I would like to know how OpenCV’s implementation of the lucas kanade algorithm returns the location of the tracked points in the next frame. If I’m not mistaken, the algorithm computes the flow vectors in the x and y directions at the points of interest. Are those flow vectors simply added to the input coordinates and returned?
that’s how optical flow works. there is no deeper state or history or “model” of these points. it’s just points on one frame, the local neighborhood for each point in that one frame, and their best matches on the next frame.
you shouldn’t ask about implementation first. you should just assume that any implementation sticks to the original paper, and any deviations would be documented.
Have a look at these computer vision courses:
- Image Alignment, 16-385 Computer Vision (Kris Kitani), Carnegie Mellon University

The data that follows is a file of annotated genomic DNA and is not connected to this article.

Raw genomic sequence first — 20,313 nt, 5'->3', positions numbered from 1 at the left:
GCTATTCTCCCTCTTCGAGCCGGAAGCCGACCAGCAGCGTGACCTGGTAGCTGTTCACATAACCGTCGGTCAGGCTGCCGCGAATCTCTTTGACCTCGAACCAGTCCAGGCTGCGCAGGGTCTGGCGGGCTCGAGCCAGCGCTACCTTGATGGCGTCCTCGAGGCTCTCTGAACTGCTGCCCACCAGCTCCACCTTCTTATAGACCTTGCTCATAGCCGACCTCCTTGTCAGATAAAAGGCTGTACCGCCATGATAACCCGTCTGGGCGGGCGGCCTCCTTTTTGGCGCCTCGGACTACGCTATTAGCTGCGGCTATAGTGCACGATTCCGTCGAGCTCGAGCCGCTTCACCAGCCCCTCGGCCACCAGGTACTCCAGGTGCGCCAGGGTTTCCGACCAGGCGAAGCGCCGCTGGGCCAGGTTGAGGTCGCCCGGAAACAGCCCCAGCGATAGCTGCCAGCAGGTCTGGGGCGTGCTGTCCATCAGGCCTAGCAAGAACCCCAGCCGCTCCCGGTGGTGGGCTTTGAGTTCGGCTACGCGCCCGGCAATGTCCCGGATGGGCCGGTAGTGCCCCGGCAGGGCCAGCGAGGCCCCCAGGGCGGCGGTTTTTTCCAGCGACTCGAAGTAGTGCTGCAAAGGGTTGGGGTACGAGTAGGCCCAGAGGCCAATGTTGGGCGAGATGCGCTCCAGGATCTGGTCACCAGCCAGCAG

- Alignment and tracking, 16-385 Computer Vision, Spring 2019, Lecture 22, CMU
- Lecture 30: Video Tracking: Lucas-Kanade, Robert Collins, CSE486, Penn State
The reference papers:
- Lucas-Kanade 20 Years On: A Unifying Framework: Part 1, Simon Baker and Iain Matthews
- Lucas-Kanade 20 Years On: A Unifying Framework: Part 2, Simon Baker, Ralph Gross, Takahiro Ishikawa, and Iain Matthews
- Lucas-Kanade 20 Years On: A Unifying Framework: Part 3, Simon Baker, Ralph Gross, and Iain Matthews
And of course:
- An Iterative Image Registration Technique with an Application to Stereo Vision, B. D. Lucas, T. Kanade, IJCAI 1981
For the LK algo in OpenCV, I think this paper can help:
Thanks. I just have a follow up question. The function allows points to be provided in floating point coordinates. How does algorithm handle cases when the coordinates do not match the image grid? Is any interpolation performed or does it look at the closest point on the grid?